The most expensive car sold during an online auction goes to a 1966 Ferrari 275 GTB Long Nose

By Bryan Hood 18 August, 2020
1966 Ferrari 275 GTB Long Nose

The prancing horse does it again, proving that nothing can really faze the crowd when it comes to online auctions

A few months ago, Gooding & Company announced its auction dates that kept petrol heads waiting with bated breath. On 3 August 2020, a limited-edition 2003 Ferrari Enzo would be up for grabs as part of its Geared Online auction. All eyes were on this particular collectible – despite the appearance of two other Ferraris that were also to be auctioned) – for two reasons. Firstly, it was expected to fetch up to S$3.61 million and secondly, should it, by any miracle, fetch at least S$3.67 million, it would set a new online-only auction record. For the curious, the record was then held by, a fellow Ferrari.

The five-day auction came and went, but in a twist of sorts, the 2003 Ferrari Enzo didn’t come out tops. Instead, what made the news was that another Ferrari at the auction, the 1966 Ferrari 275 GTB Long Nose, set a new record for the most expensive car sold on the internet.

The gorgeous ’60s speedster sold for a jaw-dropping approx US$3.08 million (S$4.22 million) at Gooding & Company’s Geared Online sale late last week, according to a press release from the auction house.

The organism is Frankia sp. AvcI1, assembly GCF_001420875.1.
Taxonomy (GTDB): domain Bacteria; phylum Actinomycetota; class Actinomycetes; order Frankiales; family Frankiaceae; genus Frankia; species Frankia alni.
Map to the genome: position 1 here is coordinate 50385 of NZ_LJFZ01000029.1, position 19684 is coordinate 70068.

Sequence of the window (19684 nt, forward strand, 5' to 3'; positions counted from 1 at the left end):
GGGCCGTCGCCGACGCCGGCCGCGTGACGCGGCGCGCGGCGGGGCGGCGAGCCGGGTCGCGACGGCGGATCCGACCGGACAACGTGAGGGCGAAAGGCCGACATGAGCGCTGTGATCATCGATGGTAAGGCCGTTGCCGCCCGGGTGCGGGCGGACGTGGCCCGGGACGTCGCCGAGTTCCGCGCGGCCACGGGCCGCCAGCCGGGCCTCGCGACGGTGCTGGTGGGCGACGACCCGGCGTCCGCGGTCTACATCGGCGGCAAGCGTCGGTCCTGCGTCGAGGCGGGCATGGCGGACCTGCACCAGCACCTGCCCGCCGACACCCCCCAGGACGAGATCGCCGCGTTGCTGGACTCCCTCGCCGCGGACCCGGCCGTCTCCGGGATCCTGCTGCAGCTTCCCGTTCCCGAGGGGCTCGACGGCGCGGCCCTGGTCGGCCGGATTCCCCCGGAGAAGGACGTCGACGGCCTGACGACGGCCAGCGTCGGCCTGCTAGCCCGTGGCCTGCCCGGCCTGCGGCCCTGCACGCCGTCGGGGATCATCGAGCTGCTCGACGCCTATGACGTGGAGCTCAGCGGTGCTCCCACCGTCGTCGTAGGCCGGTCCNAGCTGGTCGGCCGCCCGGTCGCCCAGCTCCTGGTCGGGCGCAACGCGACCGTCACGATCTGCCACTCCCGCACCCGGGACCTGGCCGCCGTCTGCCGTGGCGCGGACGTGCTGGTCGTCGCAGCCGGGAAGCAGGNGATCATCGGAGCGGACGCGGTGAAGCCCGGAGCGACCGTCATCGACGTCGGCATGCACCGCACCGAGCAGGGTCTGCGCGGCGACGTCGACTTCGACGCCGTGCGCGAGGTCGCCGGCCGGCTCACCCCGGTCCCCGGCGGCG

The record-setting price tag falls squarely in the middle of the auction house’s US$2.75 million (S$3.77 million) to US$3.25 million (S$4.45 million) estimate for the vehicle. But why did this particular car fetch so much? In addition to being kept in immaculate condition over five-plus decades – it still features its original Bianco finish and tan leather interior – it’s one of the final two-cam 275 GTBs ever built. Making the sporty coupé even more exclusive is that it’s one of just 40 factory-equipped with an improved torque tube driveshaft and the optional high-performance six-carburettor intake.

“I think this car is virus-proof in the sense that it is a really, really exceptional 275. It’s basically an all-original car with an original interior, a lot of original paint, and long-term ownership,” Gooding & Company president and CEO David Gooding told Bloomberg News before the sale. “It’s special – pandemic or not.”

The 275 GTB wasn’t the only Ferrari to fare well at the auction. The top four sales prices all belonged to cars from the prancing horse. In addition to the record-setter, the above-mentioned 2003 Enzo sold for US$2.35 million (S$3.22 million), a 1995 F50 went for US$2.13 million (S$2.92 million) and a 1992 F40 hammered down for US$1.63 million (S$2.23 million). Overall, 71 per cent of the lots up for bid at the inaugural event sold, bringing in a total of US$14.5 million (S$19.86 million).

Nearly US$70 million (S$95.58 million) worth of collectible cars have been sold in online auctions held by Gooding & Company, RM Sotheby’s and Bonhams since the pandemic began, according to Bloomberg. While there have been signs that things could be slowing down – sell-through rates are down about 10 per cent overall – cars costing more than US$100,000 (S$136,000) continue to move at a brisk pace.

This article was first published on Robb Report US